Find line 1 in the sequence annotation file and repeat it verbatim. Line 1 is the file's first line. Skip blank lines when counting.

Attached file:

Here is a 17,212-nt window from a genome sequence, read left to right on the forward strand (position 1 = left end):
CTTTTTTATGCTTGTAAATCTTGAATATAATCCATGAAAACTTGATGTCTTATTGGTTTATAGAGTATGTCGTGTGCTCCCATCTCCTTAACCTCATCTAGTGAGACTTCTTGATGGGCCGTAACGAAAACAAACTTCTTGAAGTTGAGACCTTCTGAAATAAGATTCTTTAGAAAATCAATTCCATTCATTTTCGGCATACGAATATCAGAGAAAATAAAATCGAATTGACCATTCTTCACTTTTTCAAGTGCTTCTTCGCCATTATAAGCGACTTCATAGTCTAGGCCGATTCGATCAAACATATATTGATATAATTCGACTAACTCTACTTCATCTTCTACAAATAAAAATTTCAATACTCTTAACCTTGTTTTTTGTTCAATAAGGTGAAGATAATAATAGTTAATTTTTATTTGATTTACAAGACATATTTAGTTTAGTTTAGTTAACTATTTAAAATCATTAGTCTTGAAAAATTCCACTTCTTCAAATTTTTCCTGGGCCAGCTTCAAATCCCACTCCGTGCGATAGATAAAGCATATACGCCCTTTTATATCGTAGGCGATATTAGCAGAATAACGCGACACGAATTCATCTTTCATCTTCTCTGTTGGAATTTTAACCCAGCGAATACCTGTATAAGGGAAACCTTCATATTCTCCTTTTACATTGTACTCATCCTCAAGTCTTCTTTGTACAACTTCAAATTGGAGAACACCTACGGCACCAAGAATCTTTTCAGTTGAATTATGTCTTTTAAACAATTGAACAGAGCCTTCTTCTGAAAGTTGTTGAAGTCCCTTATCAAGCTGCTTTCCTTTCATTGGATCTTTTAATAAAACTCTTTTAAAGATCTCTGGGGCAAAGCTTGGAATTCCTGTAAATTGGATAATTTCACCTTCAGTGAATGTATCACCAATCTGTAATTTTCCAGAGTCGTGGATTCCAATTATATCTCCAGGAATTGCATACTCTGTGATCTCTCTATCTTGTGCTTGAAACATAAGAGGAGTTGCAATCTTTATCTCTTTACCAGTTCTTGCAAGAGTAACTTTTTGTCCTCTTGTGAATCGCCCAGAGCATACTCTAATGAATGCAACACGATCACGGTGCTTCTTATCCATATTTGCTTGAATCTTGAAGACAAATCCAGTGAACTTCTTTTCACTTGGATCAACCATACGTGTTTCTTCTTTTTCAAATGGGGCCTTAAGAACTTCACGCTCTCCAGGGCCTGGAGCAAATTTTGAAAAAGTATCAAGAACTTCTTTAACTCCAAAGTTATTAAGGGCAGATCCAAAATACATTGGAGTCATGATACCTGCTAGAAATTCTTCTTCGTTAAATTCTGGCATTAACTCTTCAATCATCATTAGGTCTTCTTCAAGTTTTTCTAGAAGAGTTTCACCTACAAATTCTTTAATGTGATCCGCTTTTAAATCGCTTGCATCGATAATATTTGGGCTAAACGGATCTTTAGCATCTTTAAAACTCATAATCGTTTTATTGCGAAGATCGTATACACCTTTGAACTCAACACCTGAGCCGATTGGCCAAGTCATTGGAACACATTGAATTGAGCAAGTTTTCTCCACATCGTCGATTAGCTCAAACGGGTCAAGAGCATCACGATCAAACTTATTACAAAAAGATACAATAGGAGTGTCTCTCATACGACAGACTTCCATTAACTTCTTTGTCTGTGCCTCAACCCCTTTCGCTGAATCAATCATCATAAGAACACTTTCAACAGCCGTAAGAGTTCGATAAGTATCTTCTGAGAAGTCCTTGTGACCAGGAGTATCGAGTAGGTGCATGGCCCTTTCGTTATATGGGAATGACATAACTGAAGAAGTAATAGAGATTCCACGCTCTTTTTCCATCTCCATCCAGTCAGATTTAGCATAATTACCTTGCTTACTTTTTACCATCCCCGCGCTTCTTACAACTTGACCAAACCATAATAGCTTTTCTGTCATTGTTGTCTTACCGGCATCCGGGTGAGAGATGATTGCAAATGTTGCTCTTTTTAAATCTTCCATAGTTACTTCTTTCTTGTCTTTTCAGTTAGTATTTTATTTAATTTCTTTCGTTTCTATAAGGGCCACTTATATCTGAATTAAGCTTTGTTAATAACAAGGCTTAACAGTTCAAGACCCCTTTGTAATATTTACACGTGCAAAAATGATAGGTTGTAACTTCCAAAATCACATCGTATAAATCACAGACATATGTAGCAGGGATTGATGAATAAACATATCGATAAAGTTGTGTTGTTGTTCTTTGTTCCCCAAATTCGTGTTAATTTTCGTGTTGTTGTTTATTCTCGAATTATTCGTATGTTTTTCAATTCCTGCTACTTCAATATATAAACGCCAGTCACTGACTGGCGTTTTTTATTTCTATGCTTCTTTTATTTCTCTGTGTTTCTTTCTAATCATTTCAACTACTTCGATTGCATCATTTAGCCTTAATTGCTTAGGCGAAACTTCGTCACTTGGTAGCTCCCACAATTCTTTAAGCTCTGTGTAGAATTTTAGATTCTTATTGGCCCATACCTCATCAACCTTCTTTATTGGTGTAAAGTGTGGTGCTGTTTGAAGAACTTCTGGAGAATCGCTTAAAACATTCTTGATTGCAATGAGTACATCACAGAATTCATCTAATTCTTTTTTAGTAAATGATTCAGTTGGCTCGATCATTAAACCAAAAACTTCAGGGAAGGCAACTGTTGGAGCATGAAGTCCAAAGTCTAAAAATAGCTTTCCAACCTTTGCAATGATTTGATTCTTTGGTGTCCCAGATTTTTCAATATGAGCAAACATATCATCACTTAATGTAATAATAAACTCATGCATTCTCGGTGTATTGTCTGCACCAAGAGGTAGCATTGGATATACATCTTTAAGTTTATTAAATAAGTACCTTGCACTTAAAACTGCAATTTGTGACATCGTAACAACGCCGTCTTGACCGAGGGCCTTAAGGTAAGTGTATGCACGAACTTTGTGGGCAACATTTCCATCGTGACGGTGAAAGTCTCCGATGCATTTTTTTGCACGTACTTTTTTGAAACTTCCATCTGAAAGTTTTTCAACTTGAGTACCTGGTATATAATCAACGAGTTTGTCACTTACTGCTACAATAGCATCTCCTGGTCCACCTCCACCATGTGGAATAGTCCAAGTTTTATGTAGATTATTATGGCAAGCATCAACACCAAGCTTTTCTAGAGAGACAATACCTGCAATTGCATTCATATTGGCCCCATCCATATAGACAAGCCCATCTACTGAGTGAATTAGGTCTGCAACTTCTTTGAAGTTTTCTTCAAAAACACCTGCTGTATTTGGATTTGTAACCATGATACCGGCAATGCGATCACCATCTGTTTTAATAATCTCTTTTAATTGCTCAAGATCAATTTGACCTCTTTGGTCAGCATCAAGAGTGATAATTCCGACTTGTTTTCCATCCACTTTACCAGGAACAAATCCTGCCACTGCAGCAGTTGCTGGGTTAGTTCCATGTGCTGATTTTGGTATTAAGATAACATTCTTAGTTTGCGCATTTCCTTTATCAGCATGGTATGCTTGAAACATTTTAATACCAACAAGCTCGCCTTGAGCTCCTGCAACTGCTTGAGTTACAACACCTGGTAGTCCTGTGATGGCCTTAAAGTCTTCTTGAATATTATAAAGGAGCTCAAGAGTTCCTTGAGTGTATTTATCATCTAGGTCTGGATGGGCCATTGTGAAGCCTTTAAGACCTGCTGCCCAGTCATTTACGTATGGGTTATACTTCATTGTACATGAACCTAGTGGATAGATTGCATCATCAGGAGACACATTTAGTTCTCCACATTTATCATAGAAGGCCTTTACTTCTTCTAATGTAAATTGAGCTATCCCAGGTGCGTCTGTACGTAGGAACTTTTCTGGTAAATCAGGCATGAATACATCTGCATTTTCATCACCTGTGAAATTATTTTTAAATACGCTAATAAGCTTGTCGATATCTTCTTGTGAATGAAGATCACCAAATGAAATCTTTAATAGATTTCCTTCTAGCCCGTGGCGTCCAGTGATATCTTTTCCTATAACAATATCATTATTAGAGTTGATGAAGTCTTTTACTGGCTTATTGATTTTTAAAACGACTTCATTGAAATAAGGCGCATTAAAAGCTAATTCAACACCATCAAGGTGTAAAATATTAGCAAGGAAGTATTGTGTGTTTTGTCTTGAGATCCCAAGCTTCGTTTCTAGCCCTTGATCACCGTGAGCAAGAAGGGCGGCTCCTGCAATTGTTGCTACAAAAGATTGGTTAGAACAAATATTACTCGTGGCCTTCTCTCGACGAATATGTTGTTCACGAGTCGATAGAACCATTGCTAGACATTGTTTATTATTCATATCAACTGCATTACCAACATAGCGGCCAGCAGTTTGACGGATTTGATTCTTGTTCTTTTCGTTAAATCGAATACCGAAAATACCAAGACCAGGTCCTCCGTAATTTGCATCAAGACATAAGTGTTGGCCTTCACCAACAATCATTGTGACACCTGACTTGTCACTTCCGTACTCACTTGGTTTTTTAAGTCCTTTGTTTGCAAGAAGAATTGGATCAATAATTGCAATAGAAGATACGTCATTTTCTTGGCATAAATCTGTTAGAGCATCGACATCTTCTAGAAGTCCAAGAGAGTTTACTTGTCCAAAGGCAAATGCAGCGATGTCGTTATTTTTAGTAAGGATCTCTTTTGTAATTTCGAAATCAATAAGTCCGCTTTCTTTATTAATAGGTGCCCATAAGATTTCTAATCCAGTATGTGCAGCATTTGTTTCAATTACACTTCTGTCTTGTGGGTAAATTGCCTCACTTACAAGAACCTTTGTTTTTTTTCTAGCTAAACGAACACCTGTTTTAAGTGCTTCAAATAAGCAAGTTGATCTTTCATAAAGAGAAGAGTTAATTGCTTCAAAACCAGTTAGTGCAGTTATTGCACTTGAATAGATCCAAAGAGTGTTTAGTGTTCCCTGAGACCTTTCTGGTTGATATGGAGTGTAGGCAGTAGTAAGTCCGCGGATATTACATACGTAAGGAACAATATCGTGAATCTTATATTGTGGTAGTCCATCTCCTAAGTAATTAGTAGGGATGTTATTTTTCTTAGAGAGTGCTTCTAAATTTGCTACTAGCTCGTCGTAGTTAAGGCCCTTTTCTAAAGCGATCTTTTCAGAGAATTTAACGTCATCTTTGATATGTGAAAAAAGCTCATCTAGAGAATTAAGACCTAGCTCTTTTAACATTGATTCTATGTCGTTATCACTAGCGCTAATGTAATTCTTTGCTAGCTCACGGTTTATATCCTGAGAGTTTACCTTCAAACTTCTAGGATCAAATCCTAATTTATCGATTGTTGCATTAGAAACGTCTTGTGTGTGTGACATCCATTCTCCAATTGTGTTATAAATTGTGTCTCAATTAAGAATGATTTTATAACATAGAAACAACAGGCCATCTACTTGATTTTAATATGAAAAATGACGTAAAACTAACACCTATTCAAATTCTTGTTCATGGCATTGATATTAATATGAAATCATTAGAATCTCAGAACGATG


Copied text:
Here is a 17,212-nt window from a genome sequence, read left to right on the forward strand (position 1 = left end):